I want to see the console gaming community returning to the former glory it once had!
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Double Jump Game Comics: http://doublejump.thecomicseries.com/
#38Hucast9Posted 12/26/2013 1:32:34 PM
You want to know where I see video gaming going, tc? I see us going into the map room in a Metroid game, then the map of the area phisically pops into your room. This can be achieved with 3 or 4 holographic projectors, the Kinect, and the console. I believe that they can make this inexpensive by 2020, so maybe by next gen we may be able to have Mass Effect Joker's console pop up in front of us, and we interact with it in order to pilot the Normandy space ship in a mini game. No one is talking about this right now, but I see this as the inevitable and awesome next step in gaming.

Let me be clear though. I'm not talking about replacing the action on your tv's screen. I'm talking about objects popping into your room in order to augment the main action on the screen. In this idea that i'm describing, all games will be played exactly as they are played today, except for the occasional mini game or graphical pop in like the map example that I mentioned.

Ran out ot text space. Continued in next post.
#39SigmaLongshot(Topic Creator)Posted 12/26/2013 1:34:03 PM
But alas, I do not speak for every gamer nor every game developer.

I think the hilarious thing is that people seem to think games development is some sacred rite, when in reality it's more like a technician's job.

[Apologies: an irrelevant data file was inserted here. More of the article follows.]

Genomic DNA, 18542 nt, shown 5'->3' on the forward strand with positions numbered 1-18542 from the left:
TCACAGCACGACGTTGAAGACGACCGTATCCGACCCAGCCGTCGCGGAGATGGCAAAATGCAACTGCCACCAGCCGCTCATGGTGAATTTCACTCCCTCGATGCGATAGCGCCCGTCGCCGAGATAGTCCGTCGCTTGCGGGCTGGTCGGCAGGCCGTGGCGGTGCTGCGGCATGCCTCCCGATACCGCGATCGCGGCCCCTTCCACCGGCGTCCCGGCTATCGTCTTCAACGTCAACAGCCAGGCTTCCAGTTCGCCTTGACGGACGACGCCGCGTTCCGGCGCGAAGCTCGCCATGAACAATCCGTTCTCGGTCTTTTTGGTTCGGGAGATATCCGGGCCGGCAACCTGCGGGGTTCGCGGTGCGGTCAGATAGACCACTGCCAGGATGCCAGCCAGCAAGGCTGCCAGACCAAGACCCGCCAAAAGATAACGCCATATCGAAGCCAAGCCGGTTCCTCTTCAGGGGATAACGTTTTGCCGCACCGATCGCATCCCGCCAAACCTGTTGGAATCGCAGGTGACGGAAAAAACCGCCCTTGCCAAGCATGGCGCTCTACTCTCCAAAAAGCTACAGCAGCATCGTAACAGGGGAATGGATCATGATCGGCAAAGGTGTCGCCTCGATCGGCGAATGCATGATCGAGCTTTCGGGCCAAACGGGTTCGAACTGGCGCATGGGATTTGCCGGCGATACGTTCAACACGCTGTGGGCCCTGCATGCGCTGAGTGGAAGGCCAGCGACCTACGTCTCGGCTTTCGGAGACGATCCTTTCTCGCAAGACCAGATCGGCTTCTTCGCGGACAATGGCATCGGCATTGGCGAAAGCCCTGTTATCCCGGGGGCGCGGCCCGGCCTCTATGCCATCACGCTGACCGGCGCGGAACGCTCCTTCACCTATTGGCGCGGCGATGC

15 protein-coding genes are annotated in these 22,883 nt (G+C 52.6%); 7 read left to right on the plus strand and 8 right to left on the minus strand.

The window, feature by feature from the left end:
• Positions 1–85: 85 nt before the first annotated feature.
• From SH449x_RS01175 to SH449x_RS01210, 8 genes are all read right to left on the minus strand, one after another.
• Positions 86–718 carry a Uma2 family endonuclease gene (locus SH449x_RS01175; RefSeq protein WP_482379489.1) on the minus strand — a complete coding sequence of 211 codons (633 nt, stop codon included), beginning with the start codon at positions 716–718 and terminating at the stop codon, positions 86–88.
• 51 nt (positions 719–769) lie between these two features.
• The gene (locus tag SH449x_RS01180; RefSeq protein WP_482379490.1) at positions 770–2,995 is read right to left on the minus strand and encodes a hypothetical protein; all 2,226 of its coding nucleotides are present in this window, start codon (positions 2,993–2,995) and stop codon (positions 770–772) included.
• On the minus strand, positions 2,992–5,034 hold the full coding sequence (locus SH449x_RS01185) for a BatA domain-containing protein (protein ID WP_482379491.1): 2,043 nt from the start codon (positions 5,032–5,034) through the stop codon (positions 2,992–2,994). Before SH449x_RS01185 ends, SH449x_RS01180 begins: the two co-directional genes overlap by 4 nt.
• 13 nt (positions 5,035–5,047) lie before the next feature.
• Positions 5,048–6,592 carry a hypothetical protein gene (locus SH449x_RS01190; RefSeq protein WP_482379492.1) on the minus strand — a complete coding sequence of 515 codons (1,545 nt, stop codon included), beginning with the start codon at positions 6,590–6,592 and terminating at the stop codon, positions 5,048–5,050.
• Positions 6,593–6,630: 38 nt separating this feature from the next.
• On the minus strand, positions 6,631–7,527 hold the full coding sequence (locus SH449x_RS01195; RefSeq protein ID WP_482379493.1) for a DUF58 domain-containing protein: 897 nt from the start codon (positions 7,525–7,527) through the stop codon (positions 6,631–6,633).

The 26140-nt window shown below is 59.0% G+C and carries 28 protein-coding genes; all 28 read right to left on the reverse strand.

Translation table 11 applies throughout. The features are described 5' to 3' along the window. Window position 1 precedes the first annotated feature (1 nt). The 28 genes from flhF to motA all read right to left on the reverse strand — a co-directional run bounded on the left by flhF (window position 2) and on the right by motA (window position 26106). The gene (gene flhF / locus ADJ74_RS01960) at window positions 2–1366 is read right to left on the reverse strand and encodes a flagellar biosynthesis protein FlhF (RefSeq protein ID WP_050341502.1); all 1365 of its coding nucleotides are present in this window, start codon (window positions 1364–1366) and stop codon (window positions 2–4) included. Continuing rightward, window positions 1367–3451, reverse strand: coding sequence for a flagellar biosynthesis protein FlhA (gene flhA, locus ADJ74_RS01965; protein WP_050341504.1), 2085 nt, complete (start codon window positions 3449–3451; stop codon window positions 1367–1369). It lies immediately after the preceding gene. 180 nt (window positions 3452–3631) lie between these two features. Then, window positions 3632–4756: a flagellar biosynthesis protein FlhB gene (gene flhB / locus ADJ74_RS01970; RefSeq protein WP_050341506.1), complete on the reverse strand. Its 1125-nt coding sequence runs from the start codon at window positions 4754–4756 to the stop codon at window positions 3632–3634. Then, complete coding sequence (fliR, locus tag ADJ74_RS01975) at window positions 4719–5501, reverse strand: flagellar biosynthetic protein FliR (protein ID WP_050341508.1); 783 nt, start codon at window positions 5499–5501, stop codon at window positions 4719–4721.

Sadly, it's no longer like "This should be a game, let's make this a cool game!" and it's now, because the gaming world has warped to this notion, the "the cobbles in this street don't look sandstoney enough. Spend the next fortnight applying the correct filters and exporting the files with the most exasperating series of actions known to man" job.

The shame is that about five years ago even a QC tester could say something about the game - ie, "this is broken, it'd be easier if the character could see treasure on their map"or something - but now, no such luck. Just, "make it higher res! Higher frame rate! All money to make this SHARP AND FAST! SHARP AND FAST BOLLOCKS!"
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Double Jump Game Comics: http://doublejump.thecomicseries.com/
#40Hucast9Posted 12/26/2013 1:37:09 PM(edited)
continued:

So basically, the technology that I have described is not like the illumiroom tech that we've seen before. For more on that just google illumiroom or youtube it. My idea makes objects pop into the 3 dimensional space of your room.